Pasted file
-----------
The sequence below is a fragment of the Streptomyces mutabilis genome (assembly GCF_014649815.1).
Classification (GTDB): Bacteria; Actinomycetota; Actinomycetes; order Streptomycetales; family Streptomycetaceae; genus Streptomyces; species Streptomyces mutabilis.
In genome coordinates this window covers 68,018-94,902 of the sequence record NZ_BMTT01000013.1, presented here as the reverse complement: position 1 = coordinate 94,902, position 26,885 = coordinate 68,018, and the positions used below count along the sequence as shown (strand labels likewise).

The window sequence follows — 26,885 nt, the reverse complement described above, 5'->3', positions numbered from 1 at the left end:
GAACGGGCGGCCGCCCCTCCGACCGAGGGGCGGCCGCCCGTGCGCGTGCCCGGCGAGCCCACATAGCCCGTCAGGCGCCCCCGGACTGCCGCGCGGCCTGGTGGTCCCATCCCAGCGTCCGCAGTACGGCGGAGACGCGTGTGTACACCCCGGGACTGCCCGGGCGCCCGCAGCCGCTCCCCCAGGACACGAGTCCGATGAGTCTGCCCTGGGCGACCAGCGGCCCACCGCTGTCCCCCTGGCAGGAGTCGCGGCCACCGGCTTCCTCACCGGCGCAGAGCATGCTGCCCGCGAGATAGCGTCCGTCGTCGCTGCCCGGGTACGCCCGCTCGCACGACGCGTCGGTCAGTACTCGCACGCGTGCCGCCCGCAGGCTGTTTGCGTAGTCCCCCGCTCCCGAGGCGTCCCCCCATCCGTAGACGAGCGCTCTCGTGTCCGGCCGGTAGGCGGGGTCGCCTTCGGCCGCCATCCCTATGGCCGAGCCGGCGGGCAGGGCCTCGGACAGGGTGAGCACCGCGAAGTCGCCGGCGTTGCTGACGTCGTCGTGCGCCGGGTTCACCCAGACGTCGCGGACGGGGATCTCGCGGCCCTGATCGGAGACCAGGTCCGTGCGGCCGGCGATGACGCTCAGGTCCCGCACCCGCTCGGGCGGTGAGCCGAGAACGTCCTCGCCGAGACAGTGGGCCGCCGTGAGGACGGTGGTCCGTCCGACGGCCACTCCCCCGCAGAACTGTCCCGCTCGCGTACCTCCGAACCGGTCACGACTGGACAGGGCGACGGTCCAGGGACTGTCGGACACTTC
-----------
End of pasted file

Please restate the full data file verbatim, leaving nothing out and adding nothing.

The sequence below is a fragment of the Streptomyces mutabilis genome (assembly GCF_014649815.1).
Classification (GTDB): Bacteria; Actinomycetota; Actinomycetes; order Streptomycetales; family Streptomycetaceae; genus Streptomyces; species Streptomyces mutabilis.
In genome coordinates this window covers 68,018-94,902 of the sequence record NZ_BMTT01000013.1, presented here as the reverse complement: position 1 = coordinate 94,902, position 26,885 = coordinate 68,018, and the positions used below count along the sequence as shown (strand labels likewise).

The window sequence follows — 26,885 nt, the reverse complement described above, 5'->3', positions numbered from 1 at the left end:
GAACGGGCGGCCGCCCCTCCGACCGAGGGGCGGCCGCCCGTGCGCGTGCCCGGCGAGCCCACATAGCCCGTCAGGCGCCCCCGGACTGCCGCGCGGCCTGGTGGTCCCATCCCAGCGTCCGCAGTACGGCGGAGACGCGTGTGTACACCCCGGGACTGCCCGGGCGCCCGCAGCCGCTCCCCCAGGACACGAGTCCGATGAGTCTGCCCTGGGCGACCAGCGGCCCACCGCTGTCCCCCTGGCAGGAGTCGCGGCCACCGGCTTCCTCACCGGCGCAGAGCATGCTGCCCGCGAGATAGCGTCCGTCGTCGCTGCCCGGGTACGCCCGCTCGCACGACGCGTCGGTCAGTACTCGCACGCGTGCCGCCCGCAGGCTGTTTGCGTAGTCCCCCGCTCCCGAGGCGTCCCCCCATCCGTAGACGAGCGCTCTCGTGTCCGGCCGGTAGGCGGGGTCGCCTTCGGCCGCCATCCCTATGGCCGAGCCGGCGGGCAGGGCCTCGGACAGGGTGAGCACCGCGAAGTCGCCGGCGTTGCTGACGTCGTCGTGCGCCGGGTTCACCCAGACGTCGCGGACGGGGATCTCGCGGCCCTGATCGGAGACCAGGTCCGTGCGGCCGGCGATGACGCTCAGGTCCCGCACCCGCTCGGGCGGTGAGCCGAGAACGTCCTCGCCGAGACAGTGGGCCGCCGTGAGGACGGTGGTCCGTCCGACGGCCACTCCCCCGCAGAACTGTCCCGCTCGCGTACCTCCGAACCGGTCACGACTGGACAGGGCGACGGTCCAGGGACTGTCGGACACTTC